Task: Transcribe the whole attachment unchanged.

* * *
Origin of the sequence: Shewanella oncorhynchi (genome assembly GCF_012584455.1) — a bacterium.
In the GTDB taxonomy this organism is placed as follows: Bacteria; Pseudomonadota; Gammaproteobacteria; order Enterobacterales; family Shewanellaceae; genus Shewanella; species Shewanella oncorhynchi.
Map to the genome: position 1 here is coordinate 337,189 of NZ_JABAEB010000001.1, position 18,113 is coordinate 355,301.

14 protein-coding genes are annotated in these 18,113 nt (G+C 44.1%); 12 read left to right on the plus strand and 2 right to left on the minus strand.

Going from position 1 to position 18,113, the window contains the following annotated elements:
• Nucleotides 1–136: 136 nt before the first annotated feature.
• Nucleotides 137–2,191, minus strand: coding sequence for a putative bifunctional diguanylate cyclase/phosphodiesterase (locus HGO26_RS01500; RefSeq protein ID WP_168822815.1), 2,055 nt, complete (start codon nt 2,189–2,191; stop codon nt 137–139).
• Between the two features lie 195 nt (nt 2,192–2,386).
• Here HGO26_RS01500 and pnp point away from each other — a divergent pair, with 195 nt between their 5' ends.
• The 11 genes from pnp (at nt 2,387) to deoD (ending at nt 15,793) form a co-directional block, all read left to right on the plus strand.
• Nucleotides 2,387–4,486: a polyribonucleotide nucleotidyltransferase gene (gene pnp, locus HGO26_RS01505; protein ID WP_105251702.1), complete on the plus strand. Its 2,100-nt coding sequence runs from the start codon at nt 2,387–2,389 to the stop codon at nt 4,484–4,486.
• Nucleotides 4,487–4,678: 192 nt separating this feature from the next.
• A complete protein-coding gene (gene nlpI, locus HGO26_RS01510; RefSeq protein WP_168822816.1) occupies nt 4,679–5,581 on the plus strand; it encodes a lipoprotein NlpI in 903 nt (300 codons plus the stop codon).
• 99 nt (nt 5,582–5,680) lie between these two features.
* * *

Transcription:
Origin of the sequence: Shewanella oncorhynchi (genome assembly GCF_012584455.1) — a bacterium.
In the GTDB taxonomy this organism is placed as follows: Bacteria; Pseudomonadota; Gammaproteobacteria; order Enterobacterales; family Shewanellaceae; genus Shewanella; species Shewanella oncorhynchi.
Map to the genome: position 1 here is coordinate 337,189 of NZ_JABAEB010000001.1, position 18,113 is coordinate 355,301.

14 protein-coding genes are annotated in these 18,113 nt (G+C 44.1%); 12 read left to right on the plus strand and 2 right to left on the minus strand.

Going from position 1 to position 18,113, the window contains the following annotated elements:
• Nucleotides 1–136: 136 nt before the first annotated feature.
• Nucleotides 137–2,191, minus strand: coding sequence for a putative bifunctional diguanylate cyclase/phosphodiesterase (locus HGO26_RS01500; RefSeq protein ID WP_168822815.1), 2,055 nt, complete (start codon nt 2,189–2,191; stop codon nt 137–139).
• Between the two features lie 195 nt (nt 2,192–2,386).
• Here HGO26_RS01500 and pnp point away from each other — a divergent pair, with 195 nt between their 5' ends.
• The 11 genes from pnp (at nt 2,387) to deoD (ending at nt 15,793) form a co-directional block, all read left to right on the plus strand.
• Nucleotides 2,387–4,486: a polyribonucleotide nucleotidyltransferase gene (gene pnp, locus HGO26_RS01505; protein ID WP_105251702.1), complete on the plus strand. Its 2,100-nt coding sequence runs from the start codon at nt 2,387–2,389 to the stop codon at nt 4,484–4,486.
• Nucleotides 4,487–4,678: 192 nt separating this feature from the next.
• A complete protein-coding gene (gene nlpI, locus HGO26_RS01510; RefSeq protein WP_168822816.1) occupies nt 4,679–5,581 on the plus strand; it encodes a lipoprotein NlpI in 903 nt (300 codons plus the stop codon).
• 99 nt (nt 5,582–5,680) lie between these two features.